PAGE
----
Floyd Collins was a man who believed he was lucky. He was an avid cave explorer and a big dreamer who made a living 80 years ago from the cave tourism industry in Kentucky. In 1925, Collins was exploring a narrow network of tunnels on a neighbor's property when a rock slid and trapped him. Over the next two weeks, rescue crews rallied to extract him from below, but failed.
In 1994, Collins' story was transformed into a musical. Theater Latte Da' s artistic director Peter Rothstein has been wanting to stage the show for a while now, but wasn't quite sure how to accomplish it.
"In the opening 10 minutes he travels 150 feet underground and we have 14-foot ceilings," says Rothstein. "How am I going to do that?"
Rothstein eventually figured out how to create the illusion of descending into the network of caves in his modest theater space. The stage looks like the opening to a mine shaft, with scaffolding stretching far back in an optical illusion. Rothstein set about scheduling the show, even though he knew it wouldn't be an easy sell to audiences.
"Audiences often have a very limited view of what musical theater can do," says Rothstein. "Certainly most don't expect it to be two hours in a cave, ending in death. I also think people expect to go to a musical and want to walk to their cars humming the tunes. This is not that kind of musical."
Adam Guettel wrote the music for "Floyd Collins." Guettel is the grandson of Richard Rodgers of Rodgers and Hammerstein. He's known best for his musical "Light in the Piazza," now playing on Broadway. Rothstein says "Floyd Collins" features an artistic voice similar to "Light in the Piazza." But that show is set in mid-century Italy. "Floyd Collins" is in 1920's Kentucky, and has its own musical styling.
"This piece is definitely set in Appalachia," says Rothstein. "You hear lots of bluegrass, lots of Copland, you hear Dixieland you hear Vaudeville; it's an amazing new voice in the musical theater."
Soon after the show begins, Floyd Collins sets out exploring, and soon discovers he's hit, as he puts it, a "big un'". By the light of a small lantern, Collins calls out, and hears the vastness of the cave in the echoes that come back to him. He's certain he's found his fame and glory.
"Floyd believes everyone in America will know his name because he's discovered these caves and there will be a place in history books, one sentence with his name," says Rothstein. "The irony is everyone in America does learn who Floyd Collins is because they all attend his funeral as he's buried alive."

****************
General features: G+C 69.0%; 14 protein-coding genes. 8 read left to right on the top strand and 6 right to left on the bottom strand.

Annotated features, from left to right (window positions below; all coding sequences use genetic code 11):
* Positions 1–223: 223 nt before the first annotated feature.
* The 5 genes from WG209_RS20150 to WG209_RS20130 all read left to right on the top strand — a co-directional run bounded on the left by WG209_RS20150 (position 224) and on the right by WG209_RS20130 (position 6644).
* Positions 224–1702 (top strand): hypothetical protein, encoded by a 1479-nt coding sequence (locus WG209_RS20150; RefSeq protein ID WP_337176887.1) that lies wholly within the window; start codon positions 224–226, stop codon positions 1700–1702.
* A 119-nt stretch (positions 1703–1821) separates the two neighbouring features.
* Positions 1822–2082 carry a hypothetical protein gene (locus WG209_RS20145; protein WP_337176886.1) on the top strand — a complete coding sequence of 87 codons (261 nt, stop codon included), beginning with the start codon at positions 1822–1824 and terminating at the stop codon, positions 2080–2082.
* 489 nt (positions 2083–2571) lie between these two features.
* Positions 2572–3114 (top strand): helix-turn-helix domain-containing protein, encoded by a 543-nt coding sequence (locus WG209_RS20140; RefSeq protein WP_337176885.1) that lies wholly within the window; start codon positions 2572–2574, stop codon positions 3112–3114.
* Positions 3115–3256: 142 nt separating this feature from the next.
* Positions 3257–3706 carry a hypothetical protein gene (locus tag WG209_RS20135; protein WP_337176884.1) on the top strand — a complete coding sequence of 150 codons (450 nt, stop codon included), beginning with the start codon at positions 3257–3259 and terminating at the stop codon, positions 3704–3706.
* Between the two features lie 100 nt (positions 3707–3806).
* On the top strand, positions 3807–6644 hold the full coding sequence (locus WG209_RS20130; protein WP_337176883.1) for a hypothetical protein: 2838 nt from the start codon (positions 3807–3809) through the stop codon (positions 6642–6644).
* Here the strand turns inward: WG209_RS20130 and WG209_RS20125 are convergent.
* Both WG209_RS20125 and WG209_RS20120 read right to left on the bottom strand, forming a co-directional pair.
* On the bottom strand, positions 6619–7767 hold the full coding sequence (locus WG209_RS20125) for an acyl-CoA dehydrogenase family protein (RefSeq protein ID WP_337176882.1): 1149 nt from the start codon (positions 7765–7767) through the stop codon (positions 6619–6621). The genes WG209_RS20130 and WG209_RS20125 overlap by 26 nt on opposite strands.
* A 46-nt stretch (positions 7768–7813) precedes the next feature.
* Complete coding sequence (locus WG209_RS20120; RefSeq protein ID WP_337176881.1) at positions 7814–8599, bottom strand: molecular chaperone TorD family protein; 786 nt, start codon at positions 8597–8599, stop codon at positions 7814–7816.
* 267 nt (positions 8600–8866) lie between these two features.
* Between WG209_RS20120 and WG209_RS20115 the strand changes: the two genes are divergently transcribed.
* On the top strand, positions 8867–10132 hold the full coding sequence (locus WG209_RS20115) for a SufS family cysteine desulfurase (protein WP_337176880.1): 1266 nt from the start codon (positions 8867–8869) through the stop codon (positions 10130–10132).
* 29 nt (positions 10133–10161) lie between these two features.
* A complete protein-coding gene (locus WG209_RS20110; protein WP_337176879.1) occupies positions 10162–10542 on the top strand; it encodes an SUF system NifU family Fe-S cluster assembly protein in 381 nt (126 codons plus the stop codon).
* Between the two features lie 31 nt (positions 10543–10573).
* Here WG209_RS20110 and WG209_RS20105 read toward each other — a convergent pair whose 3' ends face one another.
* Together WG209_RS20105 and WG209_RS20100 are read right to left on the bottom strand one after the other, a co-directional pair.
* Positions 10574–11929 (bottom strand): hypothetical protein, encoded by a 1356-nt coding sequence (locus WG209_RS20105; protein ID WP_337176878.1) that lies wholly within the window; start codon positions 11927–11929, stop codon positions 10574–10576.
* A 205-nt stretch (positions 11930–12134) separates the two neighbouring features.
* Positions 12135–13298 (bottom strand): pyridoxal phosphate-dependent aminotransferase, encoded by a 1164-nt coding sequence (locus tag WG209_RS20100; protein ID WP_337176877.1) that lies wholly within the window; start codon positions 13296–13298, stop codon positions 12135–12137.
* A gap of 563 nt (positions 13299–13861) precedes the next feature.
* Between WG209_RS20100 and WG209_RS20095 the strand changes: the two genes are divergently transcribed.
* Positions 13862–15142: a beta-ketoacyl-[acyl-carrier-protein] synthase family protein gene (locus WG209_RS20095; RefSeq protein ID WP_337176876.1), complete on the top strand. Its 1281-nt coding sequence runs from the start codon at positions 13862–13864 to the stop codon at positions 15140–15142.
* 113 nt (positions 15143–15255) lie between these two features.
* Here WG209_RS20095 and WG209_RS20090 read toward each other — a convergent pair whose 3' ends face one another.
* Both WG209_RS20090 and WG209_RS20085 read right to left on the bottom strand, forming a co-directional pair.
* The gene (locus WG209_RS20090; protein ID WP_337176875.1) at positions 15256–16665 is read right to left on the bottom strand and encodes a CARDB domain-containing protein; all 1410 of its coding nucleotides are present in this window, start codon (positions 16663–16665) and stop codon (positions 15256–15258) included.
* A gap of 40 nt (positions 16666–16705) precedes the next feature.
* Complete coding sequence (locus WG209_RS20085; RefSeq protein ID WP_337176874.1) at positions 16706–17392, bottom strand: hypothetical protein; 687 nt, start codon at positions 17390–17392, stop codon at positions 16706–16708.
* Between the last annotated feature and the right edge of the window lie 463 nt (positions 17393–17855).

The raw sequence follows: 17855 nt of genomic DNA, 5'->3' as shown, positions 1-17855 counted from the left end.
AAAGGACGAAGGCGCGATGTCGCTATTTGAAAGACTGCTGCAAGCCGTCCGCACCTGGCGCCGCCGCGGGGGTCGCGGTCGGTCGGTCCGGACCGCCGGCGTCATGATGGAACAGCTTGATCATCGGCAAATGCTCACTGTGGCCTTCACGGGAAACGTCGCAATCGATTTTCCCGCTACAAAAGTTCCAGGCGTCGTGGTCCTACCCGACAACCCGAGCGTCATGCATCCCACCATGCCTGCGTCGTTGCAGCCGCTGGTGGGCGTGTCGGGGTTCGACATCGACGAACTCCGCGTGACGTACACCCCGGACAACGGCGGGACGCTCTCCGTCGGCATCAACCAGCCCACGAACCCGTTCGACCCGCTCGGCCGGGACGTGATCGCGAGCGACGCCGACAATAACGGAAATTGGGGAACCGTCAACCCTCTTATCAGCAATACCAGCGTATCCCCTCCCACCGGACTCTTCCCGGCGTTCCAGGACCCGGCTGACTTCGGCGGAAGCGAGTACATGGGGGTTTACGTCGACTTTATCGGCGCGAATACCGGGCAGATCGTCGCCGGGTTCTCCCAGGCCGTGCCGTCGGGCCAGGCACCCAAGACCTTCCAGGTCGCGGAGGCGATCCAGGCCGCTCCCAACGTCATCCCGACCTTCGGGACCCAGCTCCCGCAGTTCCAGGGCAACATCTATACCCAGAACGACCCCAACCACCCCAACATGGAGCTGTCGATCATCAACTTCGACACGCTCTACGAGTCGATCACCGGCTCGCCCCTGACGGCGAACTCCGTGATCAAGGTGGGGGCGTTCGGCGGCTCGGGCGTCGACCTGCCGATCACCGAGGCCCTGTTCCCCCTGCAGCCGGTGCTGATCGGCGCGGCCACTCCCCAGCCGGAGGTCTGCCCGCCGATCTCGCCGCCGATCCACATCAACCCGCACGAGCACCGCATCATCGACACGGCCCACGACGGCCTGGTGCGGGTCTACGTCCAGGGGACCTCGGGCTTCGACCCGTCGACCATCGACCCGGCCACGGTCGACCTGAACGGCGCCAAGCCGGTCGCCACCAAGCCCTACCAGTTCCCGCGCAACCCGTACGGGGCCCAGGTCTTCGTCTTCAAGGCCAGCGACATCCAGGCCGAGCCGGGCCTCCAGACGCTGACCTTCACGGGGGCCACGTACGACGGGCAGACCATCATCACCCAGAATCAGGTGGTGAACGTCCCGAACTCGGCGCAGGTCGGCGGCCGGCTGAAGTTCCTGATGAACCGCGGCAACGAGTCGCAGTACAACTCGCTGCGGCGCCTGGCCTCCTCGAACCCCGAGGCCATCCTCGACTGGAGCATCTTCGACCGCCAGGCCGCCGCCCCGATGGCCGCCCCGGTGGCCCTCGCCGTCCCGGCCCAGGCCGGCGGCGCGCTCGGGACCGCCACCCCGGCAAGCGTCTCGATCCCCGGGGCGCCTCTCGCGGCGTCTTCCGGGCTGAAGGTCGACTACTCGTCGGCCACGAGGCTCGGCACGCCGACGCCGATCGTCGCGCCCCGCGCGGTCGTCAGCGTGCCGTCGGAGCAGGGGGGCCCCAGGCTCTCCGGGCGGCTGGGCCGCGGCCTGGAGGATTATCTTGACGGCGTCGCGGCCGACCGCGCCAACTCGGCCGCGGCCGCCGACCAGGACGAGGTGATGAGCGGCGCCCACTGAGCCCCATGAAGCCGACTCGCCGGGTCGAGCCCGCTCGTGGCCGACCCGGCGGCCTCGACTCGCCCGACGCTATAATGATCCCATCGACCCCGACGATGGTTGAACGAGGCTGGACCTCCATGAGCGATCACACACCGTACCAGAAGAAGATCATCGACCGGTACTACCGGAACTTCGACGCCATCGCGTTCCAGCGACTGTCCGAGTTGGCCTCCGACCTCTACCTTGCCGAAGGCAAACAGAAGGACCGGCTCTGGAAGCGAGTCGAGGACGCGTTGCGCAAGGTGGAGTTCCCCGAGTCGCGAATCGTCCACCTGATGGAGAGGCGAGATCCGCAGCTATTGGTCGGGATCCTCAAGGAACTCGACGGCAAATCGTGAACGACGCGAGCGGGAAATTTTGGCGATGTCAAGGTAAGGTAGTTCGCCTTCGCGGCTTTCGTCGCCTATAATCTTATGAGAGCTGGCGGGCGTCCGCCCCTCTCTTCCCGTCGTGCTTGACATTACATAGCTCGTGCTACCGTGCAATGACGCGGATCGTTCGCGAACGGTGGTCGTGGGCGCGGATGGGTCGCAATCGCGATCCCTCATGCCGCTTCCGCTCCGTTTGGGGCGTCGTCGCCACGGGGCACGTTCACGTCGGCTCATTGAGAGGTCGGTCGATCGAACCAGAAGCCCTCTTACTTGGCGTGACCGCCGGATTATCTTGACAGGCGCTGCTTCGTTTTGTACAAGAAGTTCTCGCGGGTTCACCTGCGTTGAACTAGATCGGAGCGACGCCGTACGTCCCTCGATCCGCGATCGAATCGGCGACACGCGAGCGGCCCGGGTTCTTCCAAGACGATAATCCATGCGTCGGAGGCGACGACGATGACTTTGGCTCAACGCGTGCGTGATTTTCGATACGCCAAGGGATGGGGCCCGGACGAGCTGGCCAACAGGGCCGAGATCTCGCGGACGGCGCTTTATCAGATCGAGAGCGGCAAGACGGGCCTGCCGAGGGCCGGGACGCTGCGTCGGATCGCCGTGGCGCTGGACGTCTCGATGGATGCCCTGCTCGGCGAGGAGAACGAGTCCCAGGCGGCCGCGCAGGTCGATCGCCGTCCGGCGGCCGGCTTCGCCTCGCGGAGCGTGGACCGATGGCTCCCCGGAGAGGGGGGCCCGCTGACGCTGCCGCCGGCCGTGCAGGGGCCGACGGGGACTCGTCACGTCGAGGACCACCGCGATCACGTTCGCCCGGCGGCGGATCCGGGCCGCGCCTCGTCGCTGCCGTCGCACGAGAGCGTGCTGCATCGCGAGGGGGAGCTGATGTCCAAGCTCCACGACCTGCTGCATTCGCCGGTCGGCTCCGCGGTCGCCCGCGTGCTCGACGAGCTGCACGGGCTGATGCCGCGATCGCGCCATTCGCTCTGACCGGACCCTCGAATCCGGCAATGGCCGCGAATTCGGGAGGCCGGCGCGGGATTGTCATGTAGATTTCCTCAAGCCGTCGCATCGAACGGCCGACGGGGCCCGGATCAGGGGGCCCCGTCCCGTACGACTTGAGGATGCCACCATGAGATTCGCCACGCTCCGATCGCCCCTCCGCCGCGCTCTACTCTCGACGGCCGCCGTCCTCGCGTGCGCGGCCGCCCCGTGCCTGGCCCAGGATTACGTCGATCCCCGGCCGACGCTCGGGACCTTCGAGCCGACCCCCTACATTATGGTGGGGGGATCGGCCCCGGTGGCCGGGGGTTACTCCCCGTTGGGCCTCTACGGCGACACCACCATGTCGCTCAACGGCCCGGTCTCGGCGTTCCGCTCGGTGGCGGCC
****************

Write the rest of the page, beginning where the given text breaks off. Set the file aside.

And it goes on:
Buried alive: the idea both fascinates and horrifies us. When word got out that Floyd Collins was stuck underground, the American media went into a frenzy, the first of its kind, often reporting exaggerations of the truth or outright fabrications. Artistic Director Peter Rothstein says he was shocked when he watched history seemingly repeat itself this past January as 12 miners in West Virginia were mistakenly reported to have been found alive.
"That's an exact parallel to what happens in this world of Floyd Collins," says Rothstein. "There are three reporters who are presented in this real Vaudeville kind of style. There's a whole dance--'He's free, he's free, he's not free'--and is quite funny in the musical. I thought, 'Oh, this might not be funny anymore.'"
Rothstein says audiences still laugh at the media circus, but not as much as they might have had the January tragedy not occurred. Not all of the journalists depicted in the musical were oafs. In real life, young cub reporter Skeets Miller was so slight of build that he was able to get down next to Floyd Collins, bring him food, and try to help him out. His stories on Floyd Collins eventually won him a Pulitzer Prize. Star Tribune Theater Critic Graydon Royce says, for obvious reasons he connected with Miller's character. "You can imagine him growing through this process--and I think as all journalists do--realize that this is a rough business. It cannot help but affect you, either make you very jaded or very sensitive to the heartache that's out there in the world."
Royce says he very much enjoyed Theater Latte Da's production of "Floyd Collins," but he left thinking the story is better suited to one's imagination than the stage.
"You know if you sit and think and read about it," says Royce, "and imagine a man stuck 150 feet underground in a pitch black cold tunnel, so tight that he cannot reach down and pull a boulder off his foot, those images, at least for me, are so claustrophobic and compelling that if you don't see that on stage, that realism, it cannot help but be a little bit of a letdown."
On the stage, Royce says, panic and fear are replaced by beautiful songs. But Artistic Director Peter Rothstein says the music is an advantage. It allows us to enter Collins' interior world, where realism wouldn't let us go, as when Collins finally confronts his own death.
"Again, you don't expect that in musical theater," says Rothstein, "but I think it's a really profound moment when Floyd just stops and begins to make that transition to cross and it's a series of questions that he has in that final moment."
The questions Collins addresses to God are: Will there be light? Will I see my mother? Will I be surrounded by familiar faces, or will I forget this life? Peter Rothstein says he hopes audience members will come away with the feeling that our lives are fragile but also filled with hope and wonder.
In real life Collins was finally pulled out of the caves two months after he died. In the musical, once Collins dies he's released from his earthly bonds. He gets up, puts on his hat, and starts exploring his great cave.
Floyd Collins runs through May 21st at the Loring Playhouse in Minneapolis.